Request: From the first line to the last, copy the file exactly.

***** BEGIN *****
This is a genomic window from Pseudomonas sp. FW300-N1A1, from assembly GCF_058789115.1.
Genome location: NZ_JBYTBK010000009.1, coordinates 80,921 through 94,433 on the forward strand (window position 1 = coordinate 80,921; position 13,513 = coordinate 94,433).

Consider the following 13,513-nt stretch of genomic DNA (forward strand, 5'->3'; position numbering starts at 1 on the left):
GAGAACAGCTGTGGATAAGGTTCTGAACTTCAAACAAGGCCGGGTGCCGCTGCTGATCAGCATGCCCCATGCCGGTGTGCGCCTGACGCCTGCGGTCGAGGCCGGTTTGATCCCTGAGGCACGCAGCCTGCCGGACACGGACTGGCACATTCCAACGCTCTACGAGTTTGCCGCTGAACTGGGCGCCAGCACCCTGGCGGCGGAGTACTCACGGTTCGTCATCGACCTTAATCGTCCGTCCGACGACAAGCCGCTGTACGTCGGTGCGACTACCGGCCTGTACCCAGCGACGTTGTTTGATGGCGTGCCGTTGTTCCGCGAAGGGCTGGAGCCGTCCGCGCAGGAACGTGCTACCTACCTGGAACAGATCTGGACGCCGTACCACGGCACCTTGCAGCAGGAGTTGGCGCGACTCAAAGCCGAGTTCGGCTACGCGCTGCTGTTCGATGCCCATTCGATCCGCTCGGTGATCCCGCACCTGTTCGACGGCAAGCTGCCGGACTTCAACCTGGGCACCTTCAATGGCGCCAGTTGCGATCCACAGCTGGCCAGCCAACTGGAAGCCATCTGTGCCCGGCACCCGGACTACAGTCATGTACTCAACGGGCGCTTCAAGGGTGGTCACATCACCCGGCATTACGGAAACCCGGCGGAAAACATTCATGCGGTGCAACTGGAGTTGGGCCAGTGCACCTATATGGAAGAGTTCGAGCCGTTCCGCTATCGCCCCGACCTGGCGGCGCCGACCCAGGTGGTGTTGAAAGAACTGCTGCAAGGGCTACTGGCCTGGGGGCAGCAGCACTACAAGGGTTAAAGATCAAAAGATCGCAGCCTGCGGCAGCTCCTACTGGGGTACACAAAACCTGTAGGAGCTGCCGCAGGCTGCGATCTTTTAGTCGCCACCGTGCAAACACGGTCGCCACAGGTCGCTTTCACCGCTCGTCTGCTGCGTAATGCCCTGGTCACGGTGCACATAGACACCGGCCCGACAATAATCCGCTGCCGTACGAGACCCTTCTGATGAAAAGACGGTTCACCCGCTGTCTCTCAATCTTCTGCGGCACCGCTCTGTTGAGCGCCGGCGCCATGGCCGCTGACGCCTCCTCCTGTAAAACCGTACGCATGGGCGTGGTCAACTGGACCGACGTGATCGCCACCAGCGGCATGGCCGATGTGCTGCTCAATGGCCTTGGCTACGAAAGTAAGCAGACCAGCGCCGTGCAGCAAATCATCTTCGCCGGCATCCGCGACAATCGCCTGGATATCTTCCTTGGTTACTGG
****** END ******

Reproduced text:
This is a genomic window from Pseudomonas sp. FW300-N1A1, from assembly GCF_058789115.1.
Genome location: NZ_JBYTBK010000009.1, coordinates 80,921 through 94,433 on the forward strand (window position 1 = coordinate 80,921; position 13,513 = coordinate 94,433).

Consider the following 13,513-nt stretch of genomic DNA (forward strand, 5'->3'; position numbering starts at 1 on the left):
GAGAACAGCTGTGGATAAGGTTCTGAACTTCAAACAAGGCCGGGTGCCGCTGCTGATCAGCATGCCCCATGCCGGTGTGCGCCTGACGCCTGCGGTCGAGGCCGGTTTGATCCCTGAGGCACGCAGCCTGCCGGACACGGACTGGCACATTCCAACGCTCTACGAGTTTGCCGCTGAACTGGGCGCCAGCACCCTGGCGGCGGAGTACTCACGGTTCGTCATCGACCTTAATCGTCCGTCCGACGACAAGCCGCTGTACGTCGGTGCGACTACCGGCCTGTACCCAGCGACGTTGTTTGATGGCGTGCCGTTGTTCCGCGAAGGGCTGGAGCCGTCCGCGCAGGAACGTGCTACCTACCTGGAACAGATCTGGACGCCGTACCACGGCACCTTGCAGCAGGAGTTGGCGCGACTCAAAGCCGAGTTCGGCTACGCGCTGCTGTTCGATGCCCATTCGATCCGCTCGGTGATCCCGCACCTGTTCGACGGCAAGCTGCCGGACTTCAACCTGGGCACCTTCAATGGCGCCAGTTGCGATCCACAGCTGGCCAGCCAACTGGAAGCCATCTGTGCCCGGCACCCGGACTACAGTCATGTACTCAACGGGCGCTTCAAGGGTGGTCACATCACCCGGCATTACGGAAACCCGGCGGAAAACATTCATGCGGTGCAACTGGAGTTGGGCCAGTGCACCTATATGGAAGAGTTCGAGCCGTTCCGCTATCGCCCCGACCTGGCGGCGCCGACCCAGGTGGTGTTGAAAGAACTGCTGCAAGGGCTACTGGCCTGGGGGCAGCAGCACTACAAGGGTTAAAGATCAAAAGATCGCAGCCTGCGGCAGCTCCTACTGGGGTACACAAAACCTGTAGGAGCTGCCGCAGGCTGCGATCTTTTAGTCGCCACCGTGCAAACACGGTCGCCACAGGTCGCTTTCACCGCTCGTCTGCTGCGTAATGCCCTGGTCACGGTGCACATAGACACCGGCCCGACAATAATCCGCTGCCGTACGAGACCCTTCTGATGAAAAGACGGTTCACCCGCTGTCTCTCAATCTTCTGCGGCACCGCTCTGTTGAGCGCCGGCGCCATGGCCGCTGACGCCTCCTCCTGTAAAACCGTACGCATGGGCGTGGTCAACTGGACCGACGTGATCGCCACCAGCGGCATGGCCGATGTGCTGCTCAATGGCCTTGGCTACGAAAGTAAGCAGACCAGCGCCGTGCAGCAAATCATCTTCGCCGGCATCCGCGACAATCGCCTGGATATCTTCCTTGGTTACTGG